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Leadership lessons from a peacekeeper

Byron Connolly | July 29, 2014
Former Australian soldier Matina Jewell knows a thing or two about leading a team. She shared her experiences as a United Nations peacekeeper during the 2006 Lebanon War with attendees at this year's CIO Summit.

The huge delay also meant that the convoy had exhausted the time it was allocated to by the UN and Israel to get to Tyre.

"I got into a situation where I had exhausted every road on my map and I still hadn't managed to get to the city of Tyre let alone reach the UN compound," Jewell said.

Thankfully Jewell had learnt to speak Arabic before being deployed on this mission. This meant she could meet with mayors in towns and villages in Syria and Lebanon.

"As a white women, I would never have been invited into the room let alone sit at the table alongside the men had it not been for that language skill. This made me a better operator on a day-to-day basis but more importantly, it also plays a significant role in saving my life during this war," Jewell said.

She was able to get directions from a Lebanese police officer who told her to cut through a banana plantation along a dirt road that wasn't marked on her map. Believe it or not, Jewell has a lesson here for business leaders.

"Out of that situation, it's really important for us as leaders in business to be able to identify where we might face issues in our business, and equip ourselves with whatever skills are necessary to give ourselves the best chance of tackling those issues," Jewell said.

Jewell's convoy eventually arrived at the northern outskirts of Tyre but needed to get through to city to the relative safety of the UN compound. Unfortunately Israel was preparing to conduct an airstrike on Tyre at that time.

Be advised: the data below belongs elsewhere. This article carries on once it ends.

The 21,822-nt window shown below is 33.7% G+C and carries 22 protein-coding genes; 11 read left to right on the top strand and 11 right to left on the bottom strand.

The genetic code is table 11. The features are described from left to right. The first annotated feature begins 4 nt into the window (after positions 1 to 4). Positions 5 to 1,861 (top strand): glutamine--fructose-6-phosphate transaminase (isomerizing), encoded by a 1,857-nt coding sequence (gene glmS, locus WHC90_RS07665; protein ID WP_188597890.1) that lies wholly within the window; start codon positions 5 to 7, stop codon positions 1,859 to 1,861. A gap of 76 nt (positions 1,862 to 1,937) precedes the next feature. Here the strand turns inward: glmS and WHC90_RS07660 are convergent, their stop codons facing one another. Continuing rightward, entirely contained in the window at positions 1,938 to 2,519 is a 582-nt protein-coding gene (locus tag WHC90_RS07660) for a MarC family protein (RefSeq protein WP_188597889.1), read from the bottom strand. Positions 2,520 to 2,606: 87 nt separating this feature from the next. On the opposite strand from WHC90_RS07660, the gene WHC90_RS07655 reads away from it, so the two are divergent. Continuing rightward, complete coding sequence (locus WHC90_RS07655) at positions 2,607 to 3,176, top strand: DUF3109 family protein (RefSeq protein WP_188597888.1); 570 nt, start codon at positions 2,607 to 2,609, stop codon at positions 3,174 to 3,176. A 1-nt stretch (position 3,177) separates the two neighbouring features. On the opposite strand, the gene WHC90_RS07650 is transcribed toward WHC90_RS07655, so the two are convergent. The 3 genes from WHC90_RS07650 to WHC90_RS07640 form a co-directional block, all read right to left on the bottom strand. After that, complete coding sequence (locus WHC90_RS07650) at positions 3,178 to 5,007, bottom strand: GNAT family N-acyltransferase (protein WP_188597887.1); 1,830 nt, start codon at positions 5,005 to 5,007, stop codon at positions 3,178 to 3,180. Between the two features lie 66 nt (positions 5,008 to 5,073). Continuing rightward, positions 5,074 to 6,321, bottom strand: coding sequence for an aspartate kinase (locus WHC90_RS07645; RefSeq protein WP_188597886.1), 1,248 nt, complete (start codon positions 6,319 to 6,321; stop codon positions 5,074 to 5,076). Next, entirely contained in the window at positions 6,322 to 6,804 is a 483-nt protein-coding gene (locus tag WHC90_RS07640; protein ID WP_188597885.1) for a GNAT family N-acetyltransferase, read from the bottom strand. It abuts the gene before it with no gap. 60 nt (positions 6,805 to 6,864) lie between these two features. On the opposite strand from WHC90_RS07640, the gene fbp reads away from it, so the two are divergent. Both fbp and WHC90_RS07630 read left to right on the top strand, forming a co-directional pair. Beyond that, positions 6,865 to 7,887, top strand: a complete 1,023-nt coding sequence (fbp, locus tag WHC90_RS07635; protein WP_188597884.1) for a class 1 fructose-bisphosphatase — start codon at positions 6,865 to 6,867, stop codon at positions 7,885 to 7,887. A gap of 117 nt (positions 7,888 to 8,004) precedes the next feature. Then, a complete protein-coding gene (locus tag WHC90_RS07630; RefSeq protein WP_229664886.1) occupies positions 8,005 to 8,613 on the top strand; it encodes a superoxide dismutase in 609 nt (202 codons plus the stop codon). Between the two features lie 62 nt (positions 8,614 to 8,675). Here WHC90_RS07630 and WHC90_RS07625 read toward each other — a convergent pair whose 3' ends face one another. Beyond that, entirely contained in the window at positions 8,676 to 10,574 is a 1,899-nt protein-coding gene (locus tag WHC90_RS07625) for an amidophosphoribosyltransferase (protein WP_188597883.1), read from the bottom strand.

"It was shaping up to be a tough day in the office for me at that point," said Jewell.

"I am now having to make some really substantial decisions and the risks of those decisions I am making as the leader is very high. I was making decisions that weren't only going to impact my life but the 16 people I was responsible for."

The lesson here for business people is that if you have a critical process in your business, you not only need a plan but you need to practice and rehearse the plan before getting into a crisis situation, said Jewell.

"It sounds like common sense but sometimes things get overlooked until that heat of the moment when it's far too late to run rehearsals," Jewell said.

Despite the danger, Jewell decided to push on through the fighting to Tyre. Her vehicle was hit and she slammed forward into the bulletproof glass, breaking her back in five places and sustaining other internal injuries.

Jewell spent two days lying on her back without pain relief on a tiled floor in the UN compound in Tyre. She was eventually transferred to a ship carrying 1,000 refugees and families of the peacekeeping force and receive much-needed morphine for the 20-hour trip to Cyprus.

 

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